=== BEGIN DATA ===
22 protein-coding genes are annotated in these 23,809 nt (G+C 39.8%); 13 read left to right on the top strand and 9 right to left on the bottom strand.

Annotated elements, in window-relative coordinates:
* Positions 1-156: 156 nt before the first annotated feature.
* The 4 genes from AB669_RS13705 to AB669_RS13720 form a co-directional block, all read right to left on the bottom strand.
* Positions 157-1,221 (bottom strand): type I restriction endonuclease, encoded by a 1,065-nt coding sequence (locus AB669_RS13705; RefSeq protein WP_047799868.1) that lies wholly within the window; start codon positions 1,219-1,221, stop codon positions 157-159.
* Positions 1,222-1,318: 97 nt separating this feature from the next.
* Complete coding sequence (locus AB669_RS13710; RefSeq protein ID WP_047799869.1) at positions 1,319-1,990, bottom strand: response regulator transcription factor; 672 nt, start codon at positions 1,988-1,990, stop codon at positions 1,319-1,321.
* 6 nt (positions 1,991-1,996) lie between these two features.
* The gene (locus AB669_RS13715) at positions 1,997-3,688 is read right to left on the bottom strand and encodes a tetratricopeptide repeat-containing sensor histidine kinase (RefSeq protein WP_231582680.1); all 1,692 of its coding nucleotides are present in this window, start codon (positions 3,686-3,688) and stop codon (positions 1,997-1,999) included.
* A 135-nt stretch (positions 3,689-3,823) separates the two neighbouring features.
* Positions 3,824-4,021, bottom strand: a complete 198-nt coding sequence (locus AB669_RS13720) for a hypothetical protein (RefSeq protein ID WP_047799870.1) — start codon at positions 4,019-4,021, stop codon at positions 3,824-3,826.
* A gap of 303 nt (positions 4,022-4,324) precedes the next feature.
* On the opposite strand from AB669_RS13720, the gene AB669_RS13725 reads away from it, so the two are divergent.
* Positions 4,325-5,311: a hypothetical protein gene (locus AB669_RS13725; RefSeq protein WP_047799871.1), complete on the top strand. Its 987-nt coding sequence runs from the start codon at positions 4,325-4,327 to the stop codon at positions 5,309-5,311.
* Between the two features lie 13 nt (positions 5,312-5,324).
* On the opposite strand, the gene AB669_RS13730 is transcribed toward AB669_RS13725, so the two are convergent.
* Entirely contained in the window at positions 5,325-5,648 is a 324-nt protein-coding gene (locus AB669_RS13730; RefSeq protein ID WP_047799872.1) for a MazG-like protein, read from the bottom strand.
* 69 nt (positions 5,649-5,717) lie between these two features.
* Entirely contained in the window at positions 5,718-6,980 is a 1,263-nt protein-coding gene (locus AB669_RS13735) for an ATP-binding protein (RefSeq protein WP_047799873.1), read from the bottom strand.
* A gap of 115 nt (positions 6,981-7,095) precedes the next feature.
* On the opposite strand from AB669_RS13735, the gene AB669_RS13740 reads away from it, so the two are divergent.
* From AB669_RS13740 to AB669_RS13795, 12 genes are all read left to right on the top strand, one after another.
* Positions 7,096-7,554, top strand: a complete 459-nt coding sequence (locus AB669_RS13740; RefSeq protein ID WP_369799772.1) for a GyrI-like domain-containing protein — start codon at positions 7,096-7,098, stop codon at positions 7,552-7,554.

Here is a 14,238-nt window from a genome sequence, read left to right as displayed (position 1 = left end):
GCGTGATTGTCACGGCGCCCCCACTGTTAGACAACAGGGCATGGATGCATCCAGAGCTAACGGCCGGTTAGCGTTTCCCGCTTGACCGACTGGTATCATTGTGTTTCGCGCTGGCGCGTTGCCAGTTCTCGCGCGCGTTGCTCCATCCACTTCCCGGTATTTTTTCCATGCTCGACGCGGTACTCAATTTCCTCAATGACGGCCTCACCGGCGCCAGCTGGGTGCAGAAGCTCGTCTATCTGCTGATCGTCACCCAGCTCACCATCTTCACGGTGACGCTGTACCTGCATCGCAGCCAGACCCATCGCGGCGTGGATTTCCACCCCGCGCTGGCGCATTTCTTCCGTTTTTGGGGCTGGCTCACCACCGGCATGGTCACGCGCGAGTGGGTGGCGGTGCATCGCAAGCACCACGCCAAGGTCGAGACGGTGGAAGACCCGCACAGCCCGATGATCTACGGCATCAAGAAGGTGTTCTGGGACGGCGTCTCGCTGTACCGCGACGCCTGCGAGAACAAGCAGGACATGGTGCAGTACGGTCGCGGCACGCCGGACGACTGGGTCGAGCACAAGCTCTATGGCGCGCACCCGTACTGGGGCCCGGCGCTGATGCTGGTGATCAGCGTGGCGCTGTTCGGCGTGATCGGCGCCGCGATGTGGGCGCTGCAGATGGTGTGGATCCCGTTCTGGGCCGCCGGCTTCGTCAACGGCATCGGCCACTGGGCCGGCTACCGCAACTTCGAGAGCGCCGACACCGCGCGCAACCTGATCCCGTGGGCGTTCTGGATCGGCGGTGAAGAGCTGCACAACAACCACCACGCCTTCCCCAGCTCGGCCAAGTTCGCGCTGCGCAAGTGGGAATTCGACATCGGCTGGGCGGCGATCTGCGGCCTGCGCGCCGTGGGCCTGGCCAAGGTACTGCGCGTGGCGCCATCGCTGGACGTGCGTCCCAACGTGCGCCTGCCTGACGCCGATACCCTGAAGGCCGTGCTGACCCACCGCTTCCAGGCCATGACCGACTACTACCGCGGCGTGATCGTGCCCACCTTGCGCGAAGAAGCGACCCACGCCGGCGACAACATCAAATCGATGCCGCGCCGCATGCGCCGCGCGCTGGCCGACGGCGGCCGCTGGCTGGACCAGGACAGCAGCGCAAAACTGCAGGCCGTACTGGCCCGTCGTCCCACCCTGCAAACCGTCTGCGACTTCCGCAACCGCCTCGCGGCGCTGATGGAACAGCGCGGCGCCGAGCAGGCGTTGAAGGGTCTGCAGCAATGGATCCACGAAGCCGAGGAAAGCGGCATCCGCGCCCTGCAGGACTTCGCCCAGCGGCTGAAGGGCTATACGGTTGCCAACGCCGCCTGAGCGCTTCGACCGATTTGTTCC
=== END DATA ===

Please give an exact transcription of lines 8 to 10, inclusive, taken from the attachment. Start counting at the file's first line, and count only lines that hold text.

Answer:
* 6 nt (positions 1,991-1,996) lie between these two features.
* The gene (locus AB669_RS13715) at positions 1,997-3,688 is read right to left on the bottom strand and encodes a tetratricopeptide repeat-containing sensor histidine kinase (RefSeq protein WP_231582680.1); all 1,692 of its coding nucleotides are present in this window, start codon (positions 3,686-3,688) and stop codon (positions 1,997-1,999) included.
* A 135-nt stretch (positions 3,689-3,823) separates the two neighbouring features.